The COAST trial seeks to compare the efficacy and safety of standard versus low energy selective laser trabeculoplasty (SLT) in eyes with mild-moderate open-angle glaucoma or high-risk ocular hypertension and to determine the optimal interval and energy for repeat SLT.


The Laser in Glaucoma and Ocular Hypertension Trial (LiGHT) recently demonstrated that primary SLT was at least as effective as medical therapy in treating newly-diagnosed glaucoma while avoiding the well-known limitations and inconveniences of daily topical medical therapy. Additional studies have suggested that lower energy SLT provides similar outcomes to standard energy SLT with a potentially more favorable safety profile. Anticipating a paradigm shift to a laser-first approach to glaucoma management, the COAST research team designed this study to clarify the optimal energy and frequency of SLT therapy with the goal of avoiding the need for medical therapy as long as possible. More details on the scientific rationale for the design of the COAST trial can be found here.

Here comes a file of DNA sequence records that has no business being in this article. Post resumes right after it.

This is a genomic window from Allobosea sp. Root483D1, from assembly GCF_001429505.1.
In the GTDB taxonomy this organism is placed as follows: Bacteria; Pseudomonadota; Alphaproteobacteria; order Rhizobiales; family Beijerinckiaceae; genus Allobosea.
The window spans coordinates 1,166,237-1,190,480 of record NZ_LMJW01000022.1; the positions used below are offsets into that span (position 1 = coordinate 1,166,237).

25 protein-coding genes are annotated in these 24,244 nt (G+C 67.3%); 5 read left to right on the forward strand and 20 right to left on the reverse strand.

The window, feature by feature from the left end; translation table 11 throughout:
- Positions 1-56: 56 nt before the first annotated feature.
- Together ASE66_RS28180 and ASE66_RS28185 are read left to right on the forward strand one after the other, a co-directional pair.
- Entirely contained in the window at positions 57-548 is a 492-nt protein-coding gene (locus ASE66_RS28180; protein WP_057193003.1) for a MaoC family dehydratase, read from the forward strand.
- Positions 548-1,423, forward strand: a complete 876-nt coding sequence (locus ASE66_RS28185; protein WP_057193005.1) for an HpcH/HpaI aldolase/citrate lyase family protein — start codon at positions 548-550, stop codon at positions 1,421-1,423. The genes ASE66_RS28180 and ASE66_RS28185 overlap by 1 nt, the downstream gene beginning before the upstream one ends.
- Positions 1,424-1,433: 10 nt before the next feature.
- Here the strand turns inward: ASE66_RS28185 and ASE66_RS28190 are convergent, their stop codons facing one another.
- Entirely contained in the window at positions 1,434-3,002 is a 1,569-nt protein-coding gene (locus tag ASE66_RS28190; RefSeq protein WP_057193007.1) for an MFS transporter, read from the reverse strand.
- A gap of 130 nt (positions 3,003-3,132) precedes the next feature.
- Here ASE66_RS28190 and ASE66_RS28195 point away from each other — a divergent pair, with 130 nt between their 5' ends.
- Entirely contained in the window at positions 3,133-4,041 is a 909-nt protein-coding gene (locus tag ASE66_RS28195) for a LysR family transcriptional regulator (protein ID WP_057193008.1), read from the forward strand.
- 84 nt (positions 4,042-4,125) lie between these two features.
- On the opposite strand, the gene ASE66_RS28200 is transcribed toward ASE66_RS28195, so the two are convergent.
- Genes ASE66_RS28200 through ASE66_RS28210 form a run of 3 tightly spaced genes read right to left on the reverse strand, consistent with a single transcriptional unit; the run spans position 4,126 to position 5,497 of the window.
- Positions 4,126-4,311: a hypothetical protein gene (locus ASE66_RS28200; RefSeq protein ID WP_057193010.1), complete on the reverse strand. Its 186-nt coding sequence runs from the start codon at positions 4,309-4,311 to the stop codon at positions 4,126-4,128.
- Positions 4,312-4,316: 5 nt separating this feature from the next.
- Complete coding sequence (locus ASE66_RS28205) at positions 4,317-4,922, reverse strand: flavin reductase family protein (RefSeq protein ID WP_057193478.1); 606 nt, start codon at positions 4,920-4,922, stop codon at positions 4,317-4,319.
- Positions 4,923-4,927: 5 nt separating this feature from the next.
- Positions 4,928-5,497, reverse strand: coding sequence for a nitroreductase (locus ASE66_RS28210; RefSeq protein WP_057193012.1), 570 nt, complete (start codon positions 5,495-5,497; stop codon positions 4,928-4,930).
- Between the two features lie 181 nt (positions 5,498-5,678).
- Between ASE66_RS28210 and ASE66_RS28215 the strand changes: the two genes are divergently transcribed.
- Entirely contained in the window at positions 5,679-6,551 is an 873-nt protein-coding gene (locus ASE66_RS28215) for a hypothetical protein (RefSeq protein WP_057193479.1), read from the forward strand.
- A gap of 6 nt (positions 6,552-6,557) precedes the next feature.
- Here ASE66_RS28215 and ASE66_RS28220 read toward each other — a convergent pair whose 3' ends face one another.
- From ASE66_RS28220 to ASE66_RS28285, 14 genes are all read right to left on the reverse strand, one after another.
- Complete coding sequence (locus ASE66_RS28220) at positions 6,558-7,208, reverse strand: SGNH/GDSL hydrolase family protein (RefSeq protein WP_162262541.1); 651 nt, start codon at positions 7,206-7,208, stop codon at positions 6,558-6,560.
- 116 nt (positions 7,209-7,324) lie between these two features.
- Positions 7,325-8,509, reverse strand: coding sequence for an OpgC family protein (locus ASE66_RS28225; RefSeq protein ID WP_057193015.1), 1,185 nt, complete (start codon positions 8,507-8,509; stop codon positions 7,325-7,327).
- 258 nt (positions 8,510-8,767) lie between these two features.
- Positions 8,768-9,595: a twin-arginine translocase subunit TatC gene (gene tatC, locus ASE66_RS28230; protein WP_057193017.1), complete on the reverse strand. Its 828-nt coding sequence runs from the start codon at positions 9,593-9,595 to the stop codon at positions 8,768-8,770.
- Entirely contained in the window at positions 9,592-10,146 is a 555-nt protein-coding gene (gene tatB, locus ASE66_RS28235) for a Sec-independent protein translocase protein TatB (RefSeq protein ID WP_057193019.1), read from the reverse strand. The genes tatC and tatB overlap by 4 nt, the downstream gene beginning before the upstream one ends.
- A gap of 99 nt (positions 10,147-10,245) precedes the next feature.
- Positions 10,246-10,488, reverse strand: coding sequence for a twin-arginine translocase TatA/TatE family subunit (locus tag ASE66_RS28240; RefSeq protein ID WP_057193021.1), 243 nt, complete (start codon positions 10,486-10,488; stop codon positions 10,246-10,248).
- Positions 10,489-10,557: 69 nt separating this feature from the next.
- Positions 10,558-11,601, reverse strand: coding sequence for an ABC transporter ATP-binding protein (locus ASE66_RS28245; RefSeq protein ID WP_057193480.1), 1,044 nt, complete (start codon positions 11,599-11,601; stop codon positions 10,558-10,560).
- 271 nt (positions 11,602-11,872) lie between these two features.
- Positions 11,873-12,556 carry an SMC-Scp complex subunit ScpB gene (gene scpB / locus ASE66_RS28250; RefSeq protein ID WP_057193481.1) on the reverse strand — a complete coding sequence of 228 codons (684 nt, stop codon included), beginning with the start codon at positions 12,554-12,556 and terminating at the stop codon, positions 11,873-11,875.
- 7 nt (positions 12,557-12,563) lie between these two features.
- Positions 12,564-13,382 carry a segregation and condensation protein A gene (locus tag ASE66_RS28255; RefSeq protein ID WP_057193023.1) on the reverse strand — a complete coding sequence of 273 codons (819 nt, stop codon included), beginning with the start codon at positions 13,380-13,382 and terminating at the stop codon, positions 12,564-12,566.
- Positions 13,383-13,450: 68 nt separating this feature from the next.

This randomized clinical trial will enroll approximately 635 treatment-naïve patients at up to 20 sites. Patients will receive initial standard SLT, and at 12 months, patients will undergo repeat SLT either annually at low energy or as needed at standard energy, and 48-month success rates will be compared.


If we validate an SLT treatment strategy that extends the duration of medication-free disease control, we move one step closer to the possibility of a drop-free lifetime for our patients. Delaying the need for medications by 3, or 5, or 7 years not only confers all the benefits of medication-freedom during this period—which will be all that many patients would need in their lifetimes—it also allows time for the development of safer and more effective drugs dosed infrequently via sustained-release delivery systems, as well as better surgical options, for patients whose lifespans exceed SLT responsiveness.

Thus, a new treatment paradigm consisting of SLT, then sustained-release medications, then surgery, could offer the majority of glaucoma patients the very real possibility of a drop-free lifetime of therapy.